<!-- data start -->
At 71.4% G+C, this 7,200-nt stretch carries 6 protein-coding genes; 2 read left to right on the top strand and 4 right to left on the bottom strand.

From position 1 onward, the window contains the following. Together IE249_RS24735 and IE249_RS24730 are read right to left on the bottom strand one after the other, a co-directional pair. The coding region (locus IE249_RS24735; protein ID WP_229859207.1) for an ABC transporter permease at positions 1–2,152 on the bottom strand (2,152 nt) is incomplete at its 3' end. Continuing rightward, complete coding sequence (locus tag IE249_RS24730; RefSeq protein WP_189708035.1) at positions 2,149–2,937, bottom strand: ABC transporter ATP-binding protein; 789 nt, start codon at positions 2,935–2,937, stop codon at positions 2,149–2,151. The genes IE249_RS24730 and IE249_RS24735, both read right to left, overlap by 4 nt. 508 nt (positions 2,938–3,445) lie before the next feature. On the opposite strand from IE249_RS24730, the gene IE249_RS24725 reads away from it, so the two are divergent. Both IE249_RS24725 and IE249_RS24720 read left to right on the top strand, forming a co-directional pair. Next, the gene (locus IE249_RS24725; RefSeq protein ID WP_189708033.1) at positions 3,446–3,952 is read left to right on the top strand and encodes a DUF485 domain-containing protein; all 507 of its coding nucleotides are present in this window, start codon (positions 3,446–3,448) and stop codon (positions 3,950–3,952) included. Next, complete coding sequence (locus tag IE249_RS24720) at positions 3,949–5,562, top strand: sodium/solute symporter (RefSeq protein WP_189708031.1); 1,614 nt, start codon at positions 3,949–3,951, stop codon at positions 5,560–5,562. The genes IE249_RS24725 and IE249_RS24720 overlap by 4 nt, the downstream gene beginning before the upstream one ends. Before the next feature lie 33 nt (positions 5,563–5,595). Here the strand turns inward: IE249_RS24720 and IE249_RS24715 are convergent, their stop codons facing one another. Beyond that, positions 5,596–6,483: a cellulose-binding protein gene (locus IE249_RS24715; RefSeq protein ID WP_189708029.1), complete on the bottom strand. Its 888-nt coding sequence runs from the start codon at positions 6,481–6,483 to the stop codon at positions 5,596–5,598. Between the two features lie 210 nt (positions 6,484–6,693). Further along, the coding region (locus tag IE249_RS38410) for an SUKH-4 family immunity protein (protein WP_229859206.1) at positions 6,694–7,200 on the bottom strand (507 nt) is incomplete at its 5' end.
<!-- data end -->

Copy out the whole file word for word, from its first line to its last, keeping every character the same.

At 71.4% G+C, this 7,200-nt stretch carries 6 protein-coding genes; 2 read left to right on the top strand and 4 right to left on the bottom strand.

From position 1 onward, the window contains the following. Together IE249_RS24735 and IE249_RS24730 are read right to left on the bottom strand one after the other, a co-directional pair. The coding region (locus IE249_RS24735; protein ID WP_229859207.1) for an ABC transporter permease at positions 1–2,152 on the bottom strand (2,152 nt) is incomplete at its 3' end. Continuing rightward, complete coding sequence (locus tag IE249_RS24730; RefSeq protein WP_189708035.1) at positions 2,149–2,937, bottom strand: ABC transporter ATP-binding protein; 789 nt, start codon at positions 2,935–2,937, stop codon at positions 2,149–2,151. The genes IE249_RS24730 and IE249_RS24735, both read right to left, overlap by 4 nt. 508 nt (positions 2,938–3,445) lie before the next feature. On the opposite strand from IE249_RS24730, the gene IE249_RS24725 reads away from it, so the two are divergent. Both IE249_RS24725 and IE249_RS24720 read left to right on the top strand, forming a co-directional pair. Next, the gene (locus IE249_RS24725; RefSeq protein ID WP_189708033.1) at positions 3,446–3,952 is read left to right on the top strand and encodes a DUF485 domain-containing protein; all 507 of its coding nucleotides are present in this window, start codon (positions 3,446–3,448) and stop codon (positions 3,950–3,952) included. Next, complete coding sequence (locus tag IE249_RS24720) at positions 3,949–5,562, top strand: sodium/solute symporter (RefSeq protein WP_189708031.1); 1,614 nt, start codon at positions 3,949–3,951, stop codon at positions 5,560–5,562. The genes IE249_RS24725 and IE249_RS24720 overlap by 4 nt, the downstream gene beginning before the upstream one ends. Before the next feature lie 33 nt (positions 5,563–5,595). Here the strand turns inward: IE249_RS24720 and IE249_RS24715 are convergent, their stop codons facing one another. Beyond that, positions 5,596–6,483: a cellulose-binding protein gene (locus IE249_RS24715; RefSeq protein ID WP_189708029.1), complete on the bottom strand. Its 888-nt coding sequence runs from the start codon at positions 6,481–6,483 to the stop codon at positions 5,596–5,598. Between the two features lie 210 nt (positions 6,484–6,693). Further along, the coding region (locus tag IE249_RS38410) for an SUKH-4 family immunity protein (protein WP_229859206.1) at positions 6,694–7,200 on the bottom strand (507 nt) is incomplete at its 5' end.